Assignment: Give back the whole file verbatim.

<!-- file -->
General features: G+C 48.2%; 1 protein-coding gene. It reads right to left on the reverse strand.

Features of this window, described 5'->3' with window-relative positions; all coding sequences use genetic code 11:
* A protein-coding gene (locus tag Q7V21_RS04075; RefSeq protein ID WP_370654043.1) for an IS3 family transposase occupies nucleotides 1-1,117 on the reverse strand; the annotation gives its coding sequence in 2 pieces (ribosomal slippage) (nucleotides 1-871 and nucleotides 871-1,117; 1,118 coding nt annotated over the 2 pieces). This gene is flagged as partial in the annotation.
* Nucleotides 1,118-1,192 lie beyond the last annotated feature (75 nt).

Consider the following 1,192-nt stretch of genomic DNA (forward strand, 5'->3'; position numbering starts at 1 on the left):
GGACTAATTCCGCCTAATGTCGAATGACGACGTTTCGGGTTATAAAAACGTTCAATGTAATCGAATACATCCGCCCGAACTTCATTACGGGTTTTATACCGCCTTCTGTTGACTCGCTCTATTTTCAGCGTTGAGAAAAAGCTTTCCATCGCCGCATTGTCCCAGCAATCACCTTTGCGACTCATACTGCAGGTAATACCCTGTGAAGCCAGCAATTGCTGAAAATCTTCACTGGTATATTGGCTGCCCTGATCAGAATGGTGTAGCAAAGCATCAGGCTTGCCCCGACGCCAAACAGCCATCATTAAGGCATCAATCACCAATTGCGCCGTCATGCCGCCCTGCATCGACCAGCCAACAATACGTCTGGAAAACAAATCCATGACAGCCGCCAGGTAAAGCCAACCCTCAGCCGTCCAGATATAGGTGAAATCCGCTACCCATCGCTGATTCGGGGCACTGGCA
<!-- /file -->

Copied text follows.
General features: G+C 48.2%; 1 protein-coding gene. It reads right to left on the reverse strand.

Features of this window, described 5'->3' with window-relative positions; all coding sequences use genetic code 11:
* A protein-coding gene (locus tag Q7V21_RS04075; RefSeq protein ID WP_370654043.1) for an IS3 family transposase occupies nucleotides 1-1,117 on the reverse strand; the annotation gives its coding sequence in 2 pieces (ribosomal slippage) (nucleotides 1-871 and nucleotides 871-1,117; 1,118 coding nt annotated over the 2 pieces). This gene is flagged as partial in the annotation.
* Nucleotides 1,118-1,192 lie beyond the last annotated feature (75 nt).

Consider the following 1,192-nt stretch of genomic DNA (forward strand, 5'->3'; position numbering starts at 1 on the left):
GGACTAATTCCGCCTAATGTCGAATGACGACGTTTCGGGTTATAAAAACGTTCAATGTAATCGAATACATCCGCCCGAACTTCATTACGGGTTTTATACCGCCTTCTGTTGACTCGCTCTATTTTCAGCGTTGAGAAAAAGCTTTCCATCGCCGCATTGTCCCAGCAATCACCTTTGCGACTCATACTGCAGGTAATACCCTGTGAAGCCAGCAATTGCTGAAAATCTTCACTGGTATATTGGCTGCCCTGATCAGAATGGTGTAGCAAAGCATCAGGCTTGCCCCGACGCCAAACAGCCATCATTAAGGCATCAATCACCAATTGCGCCGTCATGCCGCCCTGCATCGACCAGCCAACAATACGTCTGGAAAACAAATCCATGACAGCCGCCAGGTAAAGCCAACCCTCAGCCGTCCAGATATAGGTGAAATCCGCTACCCATCGCTGATTCGGGGCACTGGCA